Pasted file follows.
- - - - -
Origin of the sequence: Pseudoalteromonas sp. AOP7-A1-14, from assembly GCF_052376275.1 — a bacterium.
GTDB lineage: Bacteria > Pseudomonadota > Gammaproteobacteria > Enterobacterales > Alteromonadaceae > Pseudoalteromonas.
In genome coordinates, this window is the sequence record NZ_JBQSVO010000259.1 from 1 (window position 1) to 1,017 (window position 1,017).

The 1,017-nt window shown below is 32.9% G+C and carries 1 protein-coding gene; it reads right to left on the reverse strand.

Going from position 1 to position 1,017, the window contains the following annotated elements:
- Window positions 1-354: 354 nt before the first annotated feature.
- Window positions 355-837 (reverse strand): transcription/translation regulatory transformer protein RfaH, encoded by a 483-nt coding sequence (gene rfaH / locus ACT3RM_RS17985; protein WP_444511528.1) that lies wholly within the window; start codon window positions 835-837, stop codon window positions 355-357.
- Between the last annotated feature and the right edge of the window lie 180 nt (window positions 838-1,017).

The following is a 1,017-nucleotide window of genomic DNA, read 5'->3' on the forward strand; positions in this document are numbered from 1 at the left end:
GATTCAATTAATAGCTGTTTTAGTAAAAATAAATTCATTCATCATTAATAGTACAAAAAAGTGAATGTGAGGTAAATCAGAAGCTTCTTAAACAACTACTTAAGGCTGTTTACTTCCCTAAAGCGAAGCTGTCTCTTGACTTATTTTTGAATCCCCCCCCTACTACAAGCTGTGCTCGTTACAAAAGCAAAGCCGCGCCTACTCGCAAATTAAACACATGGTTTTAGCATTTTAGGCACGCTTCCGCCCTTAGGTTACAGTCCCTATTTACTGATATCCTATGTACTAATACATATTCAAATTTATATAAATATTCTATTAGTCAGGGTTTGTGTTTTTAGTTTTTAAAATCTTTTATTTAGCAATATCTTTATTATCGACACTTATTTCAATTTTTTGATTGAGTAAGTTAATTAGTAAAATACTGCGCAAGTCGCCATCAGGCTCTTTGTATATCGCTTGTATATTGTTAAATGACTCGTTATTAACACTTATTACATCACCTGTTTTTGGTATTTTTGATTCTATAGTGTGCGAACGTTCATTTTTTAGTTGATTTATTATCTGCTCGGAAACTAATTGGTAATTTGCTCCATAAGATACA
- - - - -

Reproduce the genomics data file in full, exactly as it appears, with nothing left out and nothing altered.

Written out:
Origin of the sequence: Pseudoalteromonas sp. AOP7-A1-14, from assembly GCF_052376275.1 — a bacterium.
GTDB lineage: Bacteria > Pseudomonadota > Gammaproteobacteria > Enterobacterales > Alteromonadaceae > Pseudoalteromonas.
In genome coordinates, this window is the sequence record NZ_JBQSVO010000259.1 from 1 (window position 1) to 1,017 (window position 1,017).

The 1,017-nt window shown below is 32.9% G+C and carries 1 protein-coding gene; it reads right to left on the reverse strand.

Going from position 1 to position 1,017, the window contains the following annotated elements:
- Window positions 1-354: 354 nt before the first annotated feature.
- Window positions 355-837 (reverse strand): transcription/translation regulatory transformer protein RfaH, encoded by a 483-nt coding sequence (gene rfaH / locus ACT3RM_RS17985; protein WP_444511528.1) that lies wholly within the window; start codon window positions 835-837, stop codon window positions 355-357.
- Between the last annotated feature and the right edge of the window lie 180 nt (window positions 838-1,017).

The following is a 1,017-nucleotide window of genomic DNA, read 5'->3' on the forward strand; positions in this document are numbered from 1 at the left end:
GATTCAATTAATAGCTGTTTTAGTAAAAATAAATTCATTCATCATTAATAGTACAAAAAAGTGAATGTGAGGTAAATCAGAAGCTTCTTAAACAACTACTTAAGGCTGTTTACTTCCCTAAAGCGAAGCTGTCTCTTGACTTATTTTTGAATCCCCCCCCTACTACAAGCTGTGCTCGTTACAAAAGCAAAGCCGCGCCTACTCGCAAATTAAACACATGGTTTTAGCATTTTAGGCACGCTTCCGCCCTTAGGTTACAGTCCCTATTTACTGATATCCTATGTACTAATACATATTCAAATTTATATAAATATTCTATTAGTCAGGGTTTGTGTTTTTAGTTTTTAAAATCTTTTATTTAGCAATATCTTTATTATCGACACTTATTTCAATTTTTTGATTGAGTAAGTTAATTAGTAAAATACTGCGCAAGTCGCCATCAGGCTCTTTGTATATCGCTTGTATATTGTTAAATGACTCGTTATTAACACTTATTACATCACCTGTTTTTGGTATTTTTGATTCTATAGTGTGCGAACGTTCATTTTTTAGTTGATTTATTATCTGCTCGGAAACTAATTGGTAATTTGCTCCATAAGATACA